Tuesday, 25 September 2012

The rain. The ghastly rain

It rained all day yesterday and it rained all day today, until about 6pm, that is, when the sky melted into a glorious sunset of blues, golds and browns. 

The rain worries me for two reasons: Firstly, I have a requiem being premiered in a cemetery at dusk at the end of this week.  The idea that the whole thing might need to be transferred to a soulless inside venue is too horrendous for words. 

Secondly, apart from a fancy pair which I keep for indoor use, I only have one pair of shoes, which have a hole in the bottom so large that the process of just stepping onto a wet pavement immediately runs the risk of my developing trench foot. I walked around the centre of London this morning feeling incredibly sorry for myself. At one stage I was forced to take a shoe off and rinse out a sock. 

The other issue (the third of two) is that the rain is making London smell of poo. I've walked through some right minging stenches of late! 

Today has been manic. After picking up a load of printing in central London, I struggled down to to Catford to rehearse Julie's cabaret with a lovely bunch of people who included some of the musicians I brought together to perform, Letter to a Daughter, a musical I wrote with Arnold Wesker back in 1998. It was so lovely to see them again. Our pianist, Nikhil, introduced me to his daughter; a statuesque 17 year-old who was 3 when I last saw her! Julie's cabaret is a really interesting blend of music; a lot of new material, including one of my songs, and some really beautiful Piaf and Kurt Weill classics.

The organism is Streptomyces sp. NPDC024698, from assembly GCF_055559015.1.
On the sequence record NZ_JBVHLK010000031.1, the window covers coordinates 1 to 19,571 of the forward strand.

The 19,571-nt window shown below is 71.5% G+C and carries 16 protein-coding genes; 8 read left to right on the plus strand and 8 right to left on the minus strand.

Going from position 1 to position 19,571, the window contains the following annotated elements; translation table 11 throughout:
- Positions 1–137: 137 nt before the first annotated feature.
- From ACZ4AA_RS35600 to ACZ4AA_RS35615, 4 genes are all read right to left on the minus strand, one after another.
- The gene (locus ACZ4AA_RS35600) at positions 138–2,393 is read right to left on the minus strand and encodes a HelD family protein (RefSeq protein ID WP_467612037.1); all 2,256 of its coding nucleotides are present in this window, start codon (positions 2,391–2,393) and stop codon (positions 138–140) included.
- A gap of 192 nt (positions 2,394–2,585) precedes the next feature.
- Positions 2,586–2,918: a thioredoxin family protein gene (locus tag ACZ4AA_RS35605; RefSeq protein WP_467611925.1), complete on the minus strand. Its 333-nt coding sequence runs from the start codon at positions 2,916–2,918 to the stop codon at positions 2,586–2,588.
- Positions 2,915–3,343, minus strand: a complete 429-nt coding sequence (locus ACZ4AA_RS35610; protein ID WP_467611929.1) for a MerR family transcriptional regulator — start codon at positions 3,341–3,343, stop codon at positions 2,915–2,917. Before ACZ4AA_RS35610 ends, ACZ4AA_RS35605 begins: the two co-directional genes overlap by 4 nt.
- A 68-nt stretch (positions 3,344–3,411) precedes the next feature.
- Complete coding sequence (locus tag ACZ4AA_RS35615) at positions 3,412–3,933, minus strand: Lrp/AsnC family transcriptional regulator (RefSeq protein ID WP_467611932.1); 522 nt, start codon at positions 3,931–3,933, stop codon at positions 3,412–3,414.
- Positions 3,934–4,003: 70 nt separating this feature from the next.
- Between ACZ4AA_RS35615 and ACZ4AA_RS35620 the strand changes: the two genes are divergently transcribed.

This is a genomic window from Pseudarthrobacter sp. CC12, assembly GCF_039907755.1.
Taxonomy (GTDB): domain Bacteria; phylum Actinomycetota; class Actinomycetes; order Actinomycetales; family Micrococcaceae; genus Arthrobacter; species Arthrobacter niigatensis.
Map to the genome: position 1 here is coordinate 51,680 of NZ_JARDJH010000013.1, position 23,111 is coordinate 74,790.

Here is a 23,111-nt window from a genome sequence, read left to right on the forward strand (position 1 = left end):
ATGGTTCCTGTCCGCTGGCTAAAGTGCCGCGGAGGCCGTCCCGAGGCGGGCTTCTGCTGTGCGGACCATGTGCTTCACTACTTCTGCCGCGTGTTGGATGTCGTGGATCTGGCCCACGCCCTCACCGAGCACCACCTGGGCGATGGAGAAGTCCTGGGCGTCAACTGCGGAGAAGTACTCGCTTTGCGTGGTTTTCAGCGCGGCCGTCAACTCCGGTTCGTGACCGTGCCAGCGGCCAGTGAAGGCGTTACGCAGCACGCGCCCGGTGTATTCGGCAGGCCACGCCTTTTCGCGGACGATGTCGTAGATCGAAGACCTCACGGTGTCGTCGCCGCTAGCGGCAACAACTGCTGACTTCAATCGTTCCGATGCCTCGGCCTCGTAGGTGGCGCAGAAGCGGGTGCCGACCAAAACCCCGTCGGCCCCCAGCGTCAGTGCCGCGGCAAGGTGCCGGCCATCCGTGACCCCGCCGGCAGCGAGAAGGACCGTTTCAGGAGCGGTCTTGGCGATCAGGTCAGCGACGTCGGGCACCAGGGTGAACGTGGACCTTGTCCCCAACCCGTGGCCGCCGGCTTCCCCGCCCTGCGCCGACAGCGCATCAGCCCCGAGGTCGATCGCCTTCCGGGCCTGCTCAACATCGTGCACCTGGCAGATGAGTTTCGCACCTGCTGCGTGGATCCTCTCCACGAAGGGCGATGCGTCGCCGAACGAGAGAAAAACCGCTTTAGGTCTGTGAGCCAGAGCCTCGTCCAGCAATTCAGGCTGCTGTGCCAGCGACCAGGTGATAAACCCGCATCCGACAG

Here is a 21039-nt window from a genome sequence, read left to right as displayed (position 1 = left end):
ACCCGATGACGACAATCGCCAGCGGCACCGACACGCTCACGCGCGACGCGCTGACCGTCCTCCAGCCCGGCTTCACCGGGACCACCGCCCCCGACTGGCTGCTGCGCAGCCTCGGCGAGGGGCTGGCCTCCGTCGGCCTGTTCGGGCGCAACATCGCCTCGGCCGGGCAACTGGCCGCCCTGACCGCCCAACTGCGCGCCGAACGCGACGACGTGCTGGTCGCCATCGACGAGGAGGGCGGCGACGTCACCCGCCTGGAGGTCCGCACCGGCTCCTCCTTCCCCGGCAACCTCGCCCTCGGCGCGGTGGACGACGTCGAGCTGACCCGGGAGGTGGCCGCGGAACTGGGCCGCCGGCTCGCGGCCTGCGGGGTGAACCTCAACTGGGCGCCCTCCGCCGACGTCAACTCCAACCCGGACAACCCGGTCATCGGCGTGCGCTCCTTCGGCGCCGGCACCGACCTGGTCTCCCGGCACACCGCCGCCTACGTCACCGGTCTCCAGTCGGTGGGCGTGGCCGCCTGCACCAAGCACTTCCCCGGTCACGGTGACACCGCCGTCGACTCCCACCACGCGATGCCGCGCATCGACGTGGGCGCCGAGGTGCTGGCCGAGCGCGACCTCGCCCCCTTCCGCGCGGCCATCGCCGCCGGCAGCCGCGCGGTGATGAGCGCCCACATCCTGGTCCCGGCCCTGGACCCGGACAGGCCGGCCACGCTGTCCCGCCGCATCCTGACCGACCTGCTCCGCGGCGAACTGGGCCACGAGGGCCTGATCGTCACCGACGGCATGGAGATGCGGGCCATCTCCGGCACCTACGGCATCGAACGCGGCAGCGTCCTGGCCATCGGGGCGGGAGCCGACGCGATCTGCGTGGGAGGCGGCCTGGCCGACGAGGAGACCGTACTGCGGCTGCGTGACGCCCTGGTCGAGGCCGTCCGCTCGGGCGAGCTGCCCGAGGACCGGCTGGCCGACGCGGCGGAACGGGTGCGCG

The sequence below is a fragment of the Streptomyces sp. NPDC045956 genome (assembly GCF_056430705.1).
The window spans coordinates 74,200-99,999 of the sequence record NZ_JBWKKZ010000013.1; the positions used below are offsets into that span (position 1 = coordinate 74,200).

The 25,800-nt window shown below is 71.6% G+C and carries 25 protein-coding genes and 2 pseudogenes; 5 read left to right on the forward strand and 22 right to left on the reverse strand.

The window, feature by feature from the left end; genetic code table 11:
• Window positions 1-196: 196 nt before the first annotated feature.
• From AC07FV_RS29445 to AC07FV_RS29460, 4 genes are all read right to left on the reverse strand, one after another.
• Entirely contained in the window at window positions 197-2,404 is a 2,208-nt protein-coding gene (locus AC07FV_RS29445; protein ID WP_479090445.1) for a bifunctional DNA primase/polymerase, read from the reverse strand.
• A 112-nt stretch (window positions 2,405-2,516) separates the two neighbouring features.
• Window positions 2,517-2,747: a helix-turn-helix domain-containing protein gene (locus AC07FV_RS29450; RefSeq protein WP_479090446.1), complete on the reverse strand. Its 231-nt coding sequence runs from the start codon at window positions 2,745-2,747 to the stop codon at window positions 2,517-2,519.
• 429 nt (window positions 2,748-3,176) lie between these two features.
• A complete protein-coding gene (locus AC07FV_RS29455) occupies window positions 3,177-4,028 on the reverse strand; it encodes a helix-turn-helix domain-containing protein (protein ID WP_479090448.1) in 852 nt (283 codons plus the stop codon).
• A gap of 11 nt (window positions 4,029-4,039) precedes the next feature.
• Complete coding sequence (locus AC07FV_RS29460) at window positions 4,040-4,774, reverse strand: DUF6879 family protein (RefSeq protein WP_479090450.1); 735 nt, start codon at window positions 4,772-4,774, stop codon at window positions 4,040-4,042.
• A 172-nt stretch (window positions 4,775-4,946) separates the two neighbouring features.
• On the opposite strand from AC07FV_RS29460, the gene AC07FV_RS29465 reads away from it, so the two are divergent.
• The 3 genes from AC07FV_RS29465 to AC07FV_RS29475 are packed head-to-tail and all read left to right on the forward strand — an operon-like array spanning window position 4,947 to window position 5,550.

My mentor, Jonathan, from the BBC, came down to meet me in Catford, and we sat in a cafe going through the shot list for the Requiem's live performance. An hour became two, and then three, and before we knew it, the cafe was closing. 

We caught the train to Waterloo and continued our meeting at the Royal Festival Hall and sat on the top level at a little circular table. 7pm8pm9pm10pm... And then the hall closed, and once again we were homeless.

From the RFH, we trudged to Waterloo for last orders in a pub and finally finished what we were doing at 11.30pm, having examined, in minute detail, a full 400 camera shots. Cabin fever set in at about 9pm. I think we're now both delirious.

It's horrible to think that, should mother nature decide to piss on our bonfire, all this careful planning will have been for nothing. I don't often pray, but if I didn't think I'd be wasting one of my tokens for a time when it was really necessary, I might have a quick word with the universe! 

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